The expression of the gene encoding a response regulator Rre37 (sll1330) is induced by nitrogen depletion [12]. In the nitrogen-fixing cyanobacterium, Anabaena sp. PCC 7120, the expression of an ortholog of Rre37, named NrrA, also increases during nitrogen starvation and NtcA binds to the promoter region of nrrA [13, 14]. NrrA regulates glycogen catabolism by controlling the transcription of genes encoding the glycogen catabolism-related enzymes, glycolytic enzymes, and a group 2 sigma factor SigE [15]. Synechocystis 6803 Rre37 affects the expression of genes encoding enzymes involved in glycolysis and glycogen catabolism [16, 17]. Synechocystis 6803 NtcA binds to the promoter region of rre37 in a 2-OG dependent manner in vitro [17]. Rre37 binds to the promoter regions of genes encoding enzymes involved in glycogen catabolism, glycolysis, and amino acid metabolism [18, 19]. Metabolomic analysis has shown that rre37 knockout alters the levels of glycogen, sugar phosphates, and organic acids in the TCA cycle [20]. Recent genetic engineering studies using the rre37-overexpressing strain ROX370 showed that rre37 overexpression decreased the levels of glycogen, sugar phosphates, and organic acids in the TCA cycle but increased glycogen catabolism-related enzymes, glycolytic enzymes, and polyhydroxybutyrates [19]. Combining transcriptomic and metabolomic analyses using ROX370 suggests that a possible new cycle, a hybrid of the TCA and ornithine cycle, may be induced during nitrogen starvation [19]. This hybrid cycle enables Synechocystis cells to assimilate two molecules of ammonium ions, leading to efficient nitrogen uptake during nitrogen starvation [19]. Thus, the integrity of the TCA cycle and pyruvate metabolism is important for survival during nitrogen starvation, where Rre37 may play a pivotal role in their regulation.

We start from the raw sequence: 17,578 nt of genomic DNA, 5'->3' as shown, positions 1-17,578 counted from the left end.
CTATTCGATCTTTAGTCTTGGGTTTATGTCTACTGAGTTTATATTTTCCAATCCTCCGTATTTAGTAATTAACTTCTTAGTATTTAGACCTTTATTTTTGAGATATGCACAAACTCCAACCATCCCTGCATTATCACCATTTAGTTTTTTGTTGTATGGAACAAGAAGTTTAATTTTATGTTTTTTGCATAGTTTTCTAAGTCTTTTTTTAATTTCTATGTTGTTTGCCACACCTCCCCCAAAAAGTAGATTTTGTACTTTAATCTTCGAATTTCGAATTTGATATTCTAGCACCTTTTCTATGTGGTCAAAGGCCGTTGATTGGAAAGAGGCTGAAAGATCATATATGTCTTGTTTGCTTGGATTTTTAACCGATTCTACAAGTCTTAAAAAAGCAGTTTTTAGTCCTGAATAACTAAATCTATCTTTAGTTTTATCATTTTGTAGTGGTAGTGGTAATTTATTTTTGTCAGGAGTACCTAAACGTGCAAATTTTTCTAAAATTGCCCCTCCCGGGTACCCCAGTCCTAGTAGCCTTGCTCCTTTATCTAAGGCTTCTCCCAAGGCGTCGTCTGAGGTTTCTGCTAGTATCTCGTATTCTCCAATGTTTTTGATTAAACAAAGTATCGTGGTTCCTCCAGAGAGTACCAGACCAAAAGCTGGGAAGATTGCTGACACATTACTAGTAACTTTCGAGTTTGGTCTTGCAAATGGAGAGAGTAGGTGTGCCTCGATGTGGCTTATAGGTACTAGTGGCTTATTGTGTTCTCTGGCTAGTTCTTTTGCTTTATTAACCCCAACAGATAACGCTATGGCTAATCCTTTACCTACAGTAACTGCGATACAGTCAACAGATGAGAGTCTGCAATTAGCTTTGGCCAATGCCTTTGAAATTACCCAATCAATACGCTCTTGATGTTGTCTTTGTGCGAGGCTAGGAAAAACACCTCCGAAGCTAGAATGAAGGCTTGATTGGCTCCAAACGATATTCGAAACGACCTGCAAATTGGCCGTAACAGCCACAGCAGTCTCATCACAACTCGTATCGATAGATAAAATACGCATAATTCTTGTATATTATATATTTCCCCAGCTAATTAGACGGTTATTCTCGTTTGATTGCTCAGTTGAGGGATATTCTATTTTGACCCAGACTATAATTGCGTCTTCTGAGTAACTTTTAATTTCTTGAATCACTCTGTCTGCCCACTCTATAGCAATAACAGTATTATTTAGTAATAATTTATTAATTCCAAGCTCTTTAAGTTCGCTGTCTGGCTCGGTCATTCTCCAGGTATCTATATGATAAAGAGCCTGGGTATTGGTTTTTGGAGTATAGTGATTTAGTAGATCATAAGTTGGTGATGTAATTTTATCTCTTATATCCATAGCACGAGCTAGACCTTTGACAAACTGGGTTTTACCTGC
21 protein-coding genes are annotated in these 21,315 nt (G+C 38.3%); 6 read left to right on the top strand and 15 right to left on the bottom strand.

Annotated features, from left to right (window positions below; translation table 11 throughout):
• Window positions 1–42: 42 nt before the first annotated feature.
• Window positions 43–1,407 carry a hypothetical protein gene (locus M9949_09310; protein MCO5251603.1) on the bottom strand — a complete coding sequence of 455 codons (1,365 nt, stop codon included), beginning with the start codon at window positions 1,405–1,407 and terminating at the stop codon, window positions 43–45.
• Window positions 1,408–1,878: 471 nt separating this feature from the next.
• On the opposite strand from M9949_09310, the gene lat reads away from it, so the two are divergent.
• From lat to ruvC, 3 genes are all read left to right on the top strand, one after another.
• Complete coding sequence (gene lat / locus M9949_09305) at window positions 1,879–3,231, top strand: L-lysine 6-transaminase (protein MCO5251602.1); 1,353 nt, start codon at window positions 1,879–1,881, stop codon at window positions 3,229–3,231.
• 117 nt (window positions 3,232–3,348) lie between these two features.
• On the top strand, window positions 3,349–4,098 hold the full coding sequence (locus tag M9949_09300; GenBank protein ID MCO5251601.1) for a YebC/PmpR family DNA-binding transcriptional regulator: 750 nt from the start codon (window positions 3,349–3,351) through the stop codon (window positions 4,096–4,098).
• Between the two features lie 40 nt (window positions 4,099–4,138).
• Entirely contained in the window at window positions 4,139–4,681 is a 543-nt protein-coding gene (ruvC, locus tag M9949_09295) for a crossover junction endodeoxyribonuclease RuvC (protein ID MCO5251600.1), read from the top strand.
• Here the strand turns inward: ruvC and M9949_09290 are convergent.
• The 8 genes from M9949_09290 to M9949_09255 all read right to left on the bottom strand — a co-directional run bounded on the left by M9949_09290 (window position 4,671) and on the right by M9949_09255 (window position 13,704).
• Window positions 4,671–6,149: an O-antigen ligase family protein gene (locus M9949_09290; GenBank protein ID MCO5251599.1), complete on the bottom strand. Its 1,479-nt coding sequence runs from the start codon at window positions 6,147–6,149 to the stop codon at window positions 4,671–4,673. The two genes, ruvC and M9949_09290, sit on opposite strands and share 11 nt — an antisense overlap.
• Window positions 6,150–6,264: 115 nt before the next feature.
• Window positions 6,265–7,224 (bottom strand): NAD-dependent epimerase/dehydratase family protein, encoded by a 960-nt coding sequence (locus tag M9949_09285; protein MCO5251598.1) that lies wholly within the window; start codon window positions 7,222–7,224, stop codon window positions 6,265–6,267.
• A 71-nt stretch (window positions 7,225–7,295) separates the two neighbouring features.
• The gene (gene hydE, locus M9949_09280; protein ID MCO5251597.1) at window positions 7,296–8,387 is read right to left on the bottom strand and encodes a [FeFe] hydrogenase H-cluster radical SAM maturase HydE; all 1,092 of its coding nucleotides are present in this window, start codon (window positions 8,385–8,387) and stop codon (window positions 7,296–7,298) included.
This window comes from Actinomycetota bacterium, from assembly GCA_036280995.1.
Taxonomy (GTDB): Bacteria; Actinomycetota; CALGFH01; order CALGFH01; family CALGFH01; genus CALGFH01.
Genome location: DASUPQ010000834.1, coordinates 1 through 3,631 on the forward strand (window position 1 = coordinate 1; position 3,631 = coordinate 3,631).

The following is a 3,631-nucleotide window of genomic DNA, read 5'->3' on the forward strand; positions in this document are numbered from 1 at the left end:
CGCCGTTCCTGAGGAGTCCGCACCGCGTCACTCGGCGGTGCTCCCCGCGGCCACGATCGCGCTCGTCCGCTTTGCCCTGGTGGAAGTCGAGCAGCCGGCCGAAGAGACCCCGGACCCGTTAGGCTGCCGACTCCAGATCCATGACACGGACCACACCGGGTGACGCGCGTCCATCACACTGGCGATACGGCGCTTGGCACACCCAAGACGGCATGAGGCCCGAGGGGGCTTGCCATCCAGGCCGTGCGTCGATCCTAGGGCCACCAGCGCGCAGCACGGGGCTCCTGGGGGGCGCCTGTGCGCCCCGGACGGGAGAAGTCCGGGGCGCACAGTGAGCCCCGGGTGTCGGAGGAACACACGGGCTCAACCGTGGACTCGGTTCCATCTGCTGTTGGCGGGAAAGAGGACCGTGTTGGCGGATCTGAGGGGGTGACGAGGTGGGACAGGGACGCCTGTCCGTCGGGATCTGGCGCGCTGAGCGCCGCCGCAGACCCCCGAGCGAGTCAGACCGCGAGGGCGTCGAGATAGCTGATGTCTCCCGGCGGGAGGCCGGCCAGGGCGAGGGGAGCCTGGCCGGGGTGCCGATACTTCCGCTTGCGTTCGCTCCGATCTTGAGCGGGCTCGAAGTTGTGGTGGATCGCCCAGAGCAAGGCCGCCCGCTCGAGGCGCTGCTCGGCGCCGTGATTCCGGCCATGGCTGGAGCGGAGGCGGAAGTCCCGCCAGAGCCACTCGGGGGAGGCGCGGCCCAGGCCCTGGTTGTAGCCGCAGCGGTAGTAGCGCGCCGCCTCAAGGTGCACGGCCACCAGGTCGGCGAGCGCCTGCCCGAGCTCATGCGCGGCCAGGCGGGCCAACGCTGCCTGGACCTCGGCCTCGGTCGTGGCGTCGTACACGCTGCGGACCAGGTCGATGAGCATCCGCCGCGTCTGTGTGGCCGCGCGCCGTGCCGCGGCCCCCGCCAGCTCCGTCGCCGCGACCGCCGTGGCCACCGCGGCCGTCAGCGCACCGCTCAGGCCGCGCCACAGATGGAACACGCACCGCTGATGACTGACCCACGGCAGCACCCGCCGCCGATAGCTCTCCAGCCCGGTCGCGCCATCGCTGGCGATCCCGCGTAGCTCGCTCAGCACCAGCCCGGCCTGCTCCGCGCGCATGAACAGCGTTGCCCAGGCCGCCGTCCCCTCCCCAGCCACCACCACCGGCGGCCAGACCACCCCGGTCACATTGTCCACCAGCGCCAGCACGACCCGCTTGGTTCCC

In this study, we examined the expression levels of genes related to the TCA cycle and pyruvate metabolism by quantitative real-time PCR. We found altered levels of transcript levels in response to the nitrogen status, mediated by rre37 overexpression.

2. Materials and Methods

2.1. Bacterial Strains and Culture Conditions. The glucose-tolerant (GT) strain of Synechocystis sp. PCC 6803 [21] and ROX370 [19] were grown in modified BG-11 medium, which consisted of BG-110 liquid medium [22] containing 5mM N[H.sub.4]Cl (buffered with 20 mM Hepes-KOH, pH 7.8). The GT-I strain was used in this study [23]. Liquid cultures were bubbled with 1% (v/v) C[O.sub.2] in air and incubated at 30[degrees]C under continuous white light (approx. 50-70 [micro]mol photons [m.sup.-2] [sec.sup.-1]). Growth and cell densities were measured at [A.sub.730] with a Hitachi U-3310 spectrophotometer (Hitachi High-Tech., Tokyo, Japan).

2.2. RNA Isolation and Quantitative Real-Time PCR. Cells were diluted to [A.sub.730] = 0.2 in 70 mL of modified BG-11 medium and cultivated overnight. Nitrogen sources were depleted from the medium by filtering the cells and suspending them in BG-[11.sub.0] medium. RNA isolation, cDNA synthesis, and quantitative real-time PCR were performed as described previously [10]. The primers used for quantitative real-time PCR are listed in Table 1.